Frontotemporal dementia and amyotrophic lateral sclerosis-associated disease protein TDP-43 promotes dendritic branchingReport as inadecuate




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Molecular Brain

, 2:30

First Online: 25 September 2009Received: 11 September 2009Accepted: 25 September 2009

Abstract

BackgroundTDP-43 is an evolutionarily conserved RNA-binding protein implicated in the pathogenesis of frontotemporal dementia FTD, sporadic and familial amyotrophic lateral sclerosis ALS, and possibly other neurodegenerative diseases. In diseased neurons, TDP-43 is depleted in the nucleus, suggesting a loss-of-function pathogenic mechanism. However, the normal function of TDP-43 in postmitotic neurons is largely unknown.

ResultsHere we demonstrate that overexpression of Drosophila TDP-43 dTDP-43 in vivo significantly increases dendritic branching of sensory neurons in Drosophila larvae. Loss of dTDP-43 function, either in a genetic null mutant or through RNAi knockdown, decreased dendritic branching. Further genetic analysis demonstrated a cell-autonomous role for dTDP-43 in dendrite formation. Moreover, human TDP-43 hTDP-43 promoted dendritic branching in Drosophila neurons, and this function was attenuated by mutations associated with ALS.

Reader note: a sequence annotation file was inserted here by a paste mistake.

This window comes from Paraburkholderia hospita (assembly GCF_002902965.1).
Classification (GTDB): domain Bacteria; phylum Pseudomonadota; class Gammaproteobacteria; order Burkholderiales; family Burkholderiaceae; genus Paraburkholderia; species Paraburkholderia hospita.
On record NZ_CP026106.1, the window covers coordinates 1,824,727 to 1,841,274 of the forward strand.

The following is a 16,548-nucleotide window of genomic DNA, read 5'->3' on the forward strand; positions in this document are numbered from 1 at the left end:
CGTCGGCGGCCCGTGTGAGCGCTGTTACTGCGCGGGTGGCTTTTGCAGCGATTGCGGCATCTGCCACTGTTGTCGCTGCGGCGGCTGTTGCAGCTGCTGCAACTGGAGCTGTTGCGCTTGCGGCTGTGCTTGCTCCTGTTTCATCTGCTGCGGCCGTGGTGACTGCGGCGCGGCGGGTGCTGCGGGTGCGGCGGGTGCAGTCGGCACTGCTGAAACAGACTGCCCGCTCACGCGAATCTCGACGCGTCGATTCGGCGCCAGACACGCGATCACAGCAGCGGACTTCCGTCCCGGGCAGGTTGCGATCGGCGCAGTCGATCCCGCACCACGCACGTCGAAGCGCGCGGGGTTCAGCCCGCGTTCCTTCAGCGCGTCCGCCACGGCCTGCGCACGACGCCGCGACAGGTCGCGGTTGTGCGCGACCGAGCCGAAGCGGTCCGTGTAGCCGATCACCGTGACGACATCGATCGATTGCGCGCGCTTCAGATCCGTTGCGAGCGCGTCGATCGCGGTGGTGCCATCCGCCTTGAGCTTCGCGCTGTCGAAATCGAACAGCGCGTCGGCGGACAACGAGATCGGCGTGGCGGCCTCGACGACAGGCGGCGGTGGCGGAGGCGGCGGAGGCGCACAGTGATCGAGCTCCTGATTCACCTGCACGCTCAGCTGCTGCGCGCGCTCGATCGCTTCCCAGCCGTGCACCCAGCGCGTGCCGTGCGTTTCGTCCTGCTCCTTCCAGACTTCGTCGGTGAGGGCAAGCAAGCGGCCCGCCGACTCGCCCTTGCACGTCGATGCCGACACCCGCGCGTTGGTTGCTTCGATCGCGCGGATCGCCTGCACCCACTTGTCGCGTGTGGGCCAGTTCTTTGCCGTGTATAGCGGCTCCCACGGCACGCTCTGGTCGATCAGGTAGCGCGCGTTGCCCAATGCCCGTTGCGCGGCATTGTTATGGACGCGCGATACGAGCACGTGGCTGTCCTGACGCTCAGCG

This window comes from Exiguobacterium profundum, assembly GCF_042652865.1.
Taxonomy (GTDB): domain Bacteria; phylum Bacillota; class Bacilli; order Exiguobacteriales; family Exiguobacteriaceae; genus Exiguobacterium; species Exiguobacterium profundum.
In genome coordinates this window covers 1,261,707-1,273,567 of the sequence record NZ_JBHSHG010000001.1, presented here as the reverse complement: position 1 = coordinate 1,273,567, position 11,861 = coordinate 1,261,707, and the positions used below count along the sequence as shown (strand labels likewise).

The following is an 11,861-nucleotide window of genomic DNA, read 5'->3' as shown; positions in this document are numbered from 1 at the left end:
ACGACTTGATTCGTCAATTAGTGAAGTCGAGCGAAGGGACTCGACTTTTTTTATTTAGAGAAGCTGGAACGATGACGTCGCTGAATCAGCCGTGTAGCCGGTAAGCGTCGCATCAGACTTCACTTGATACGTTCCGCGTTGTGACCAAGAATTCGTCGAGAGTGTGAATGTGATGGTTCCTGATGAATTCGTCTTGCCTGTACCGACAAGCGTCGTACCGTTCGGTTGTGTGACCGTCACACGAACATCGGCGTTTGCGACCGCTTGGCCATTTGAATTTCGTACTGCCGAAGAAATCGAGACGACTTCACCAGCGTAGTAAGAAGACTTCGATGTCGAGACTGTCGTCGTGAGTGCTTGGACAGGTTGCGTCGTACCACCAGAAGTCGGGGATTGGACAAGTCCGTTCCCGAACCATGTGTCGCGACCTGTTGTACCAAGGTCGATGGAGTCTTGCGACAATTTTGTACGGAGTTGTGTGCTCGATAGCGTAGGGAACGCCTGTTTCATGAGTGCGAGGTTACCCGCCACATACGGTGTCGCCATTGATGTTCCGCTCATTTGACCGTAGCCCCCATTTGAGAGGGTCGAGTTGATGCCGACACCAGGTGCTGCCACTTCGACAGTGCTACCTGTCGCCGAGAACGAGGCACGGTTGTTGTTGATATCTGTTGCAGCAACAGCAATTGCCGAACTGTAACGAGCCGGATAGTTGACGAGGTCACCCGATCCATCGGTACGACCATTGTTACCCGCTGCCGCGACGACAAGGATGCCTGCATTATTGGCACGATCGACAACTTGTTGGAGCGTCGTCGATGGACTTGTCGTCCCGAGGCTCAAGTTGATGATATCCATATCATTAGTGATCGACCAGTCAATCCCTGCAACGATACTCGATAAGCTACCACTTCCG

ConclusionThese findings reveal an essential role for TDP-43 in dendritic structural integrity, supporting the notion that loss of normal TDP-43 function in diseased neurons may compromise neuronal connectivity before neuronal cell loss in FTD and ALS.

Electronic supplementary materialThe online version of this article doi:10.1186-1756-6606-2-30 contains supplementary material, which is available to authorized users.

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Author: Yubing Lu - Jacob Ferris - Fen-Biao Gao

Source: https://link.springer.com/



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